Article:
A panic-stricken pet parent gripping a can of cat food, eyes glazed with fear and teetering dangerously on the verge of complete hysteria asks a friend, “But, but what do I do now!?!”
Which is a perfectly normal reaction when a person realizes their fur-baby just ate a recalled pet food.
“It’s contaminated with what!?!” screams the friend, not realizing she just pushed her over the edge.
When sheer panic sets in, all common-sense goes right out the window.
After pet parents consult with friends or anyone else in close proximity and they don’t get the reassurance they are looking for, usually proceed to the next option: They do what every sensible person does when they’ve got a medical question — they consult Dr. Google.
Which might be OK, if you’re looking for advice on treating foot fungus or ingrown toenails, but it’s probably not the best place to go when your nerves are shattered.
In the absence of a sensible friend with a cup of chamomile tea and a hug, there’s really nothing more reassuring than a good ol’ fashioned guide heavily sprinkled with common sense (preferably read while not in the middle of a meltdown).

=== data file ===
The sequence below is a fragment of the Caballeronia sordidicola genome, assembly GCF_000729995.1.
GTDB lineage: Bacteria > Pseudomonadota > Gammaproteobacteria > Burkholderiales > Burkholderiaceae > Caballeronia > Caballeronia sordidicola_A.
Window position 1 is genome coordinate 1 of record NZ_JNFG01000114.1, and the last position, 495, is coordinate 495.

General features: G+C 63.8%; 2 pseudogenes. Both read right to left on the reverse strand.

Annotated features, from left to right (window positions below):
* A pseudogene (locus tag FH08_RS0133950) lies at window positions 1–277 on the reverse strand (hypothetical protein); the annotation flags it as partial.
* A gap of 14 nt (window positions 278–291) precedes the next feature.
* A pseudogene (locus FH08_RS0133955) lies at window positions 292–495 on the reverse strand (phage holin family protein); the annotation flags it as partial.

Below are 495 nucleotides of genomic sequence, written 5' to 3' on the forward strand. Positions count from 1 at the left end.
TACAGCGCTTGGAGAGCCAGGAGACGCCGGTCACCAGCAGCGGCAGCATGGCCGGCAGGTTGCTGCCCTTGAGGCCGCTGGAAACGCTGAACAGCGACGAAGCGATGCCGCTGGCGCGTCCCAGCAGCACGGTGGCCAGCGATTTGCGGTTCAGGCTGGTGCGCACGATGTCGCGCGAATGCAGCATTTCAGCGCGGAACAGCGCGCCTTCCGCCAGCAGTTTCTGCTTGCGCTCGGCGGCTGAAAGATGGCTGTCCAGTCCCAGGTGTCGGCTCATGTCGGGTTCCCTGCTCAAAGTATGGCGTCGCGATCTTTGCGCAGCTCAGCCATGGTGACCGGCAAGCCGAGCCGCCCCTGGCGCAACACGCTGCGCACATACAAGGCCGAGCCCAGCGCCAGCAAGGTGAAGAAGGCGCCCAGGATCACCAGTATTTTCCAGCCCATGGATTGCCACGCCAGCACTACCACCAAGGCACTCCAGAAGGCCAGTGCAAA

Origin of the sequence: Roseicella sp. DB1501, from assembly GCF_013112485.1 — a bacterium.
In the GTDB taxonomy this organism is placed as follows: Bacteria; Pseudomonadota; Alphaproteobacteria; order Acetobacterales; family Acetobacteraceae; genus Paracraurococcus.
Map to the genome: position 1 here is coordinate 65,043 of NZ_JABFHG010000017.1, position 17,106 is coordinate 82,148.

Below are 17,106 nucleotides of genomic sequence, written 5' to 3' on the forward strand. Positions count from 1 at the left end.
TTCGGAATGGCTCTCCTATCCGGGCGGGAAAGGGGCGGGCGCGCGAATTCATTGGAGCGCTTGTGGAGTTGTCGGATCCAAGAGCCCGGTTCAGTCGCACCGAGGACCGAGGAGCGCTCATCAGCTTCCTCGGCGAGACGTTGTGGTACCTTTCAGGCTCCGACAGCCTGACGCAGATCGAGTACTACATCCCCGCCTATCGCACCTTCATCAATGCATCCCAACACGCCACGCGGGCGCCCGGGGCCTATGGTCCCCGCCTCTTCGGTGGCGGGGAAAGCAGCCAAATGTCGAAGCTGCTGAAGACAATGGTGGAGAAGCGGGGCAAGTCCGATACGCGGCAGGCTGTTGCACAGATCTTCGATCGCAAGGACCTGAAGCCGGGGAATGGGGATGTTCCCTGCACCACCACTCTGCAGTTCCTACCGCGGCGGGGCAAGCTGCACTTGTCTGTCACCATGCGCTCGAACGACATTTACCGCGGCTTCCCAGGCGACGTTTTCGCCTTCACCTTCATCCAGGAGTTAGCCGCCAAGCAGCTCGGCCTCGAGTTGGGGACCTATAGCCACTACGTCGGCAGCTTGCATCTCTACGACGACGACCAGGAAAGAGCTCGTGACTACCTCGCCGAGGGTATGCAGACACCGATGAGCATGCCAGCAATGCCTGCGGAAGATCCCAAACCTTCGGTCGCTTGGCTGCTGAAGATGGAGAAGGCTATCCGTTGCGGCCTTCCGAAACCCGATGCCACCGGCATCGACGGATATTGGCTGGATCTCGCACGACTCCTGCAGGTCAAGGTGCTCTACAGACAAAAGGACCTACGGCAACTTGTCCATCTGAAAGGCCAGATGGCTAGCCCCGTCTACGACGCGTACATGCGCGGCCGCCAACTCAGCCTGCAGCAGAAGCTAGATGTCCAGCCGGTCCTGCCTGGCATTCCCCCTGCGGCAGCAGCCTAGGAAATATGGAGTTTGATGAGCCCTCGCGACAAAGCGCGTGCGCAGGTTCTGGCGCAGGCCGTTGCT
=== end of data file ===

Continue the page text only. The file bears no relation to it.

Deep breaths now…
Rule no. 1: Assume the worst
- This is the hardest part, but trust me, once you do this the rest of your life will be smooth sailing, pet food safety-wise: Err on the side of caution and assume that all pet foods and treats are contaminated. Just as with USDA inspected and approved meat for humans, it is assumed that it may already be contaminated with pathogenic organisms. Therefore, consumers are advised to follow strict hygiene practices when handling meat.
- The same guidance applies to pet food and treats.
- Although your pet food may have already been cooked, there are numerous ways for it to still become contaminated.
- Do not assume because it has been cooked that it is safe (pathogen wise).
It’s in my house – now what?
- It may sound obvious, but if your pet’s food is recalled, immediately stop feeding the product to your pet and thoroughly clean any surfaces that the food may have come in contact with.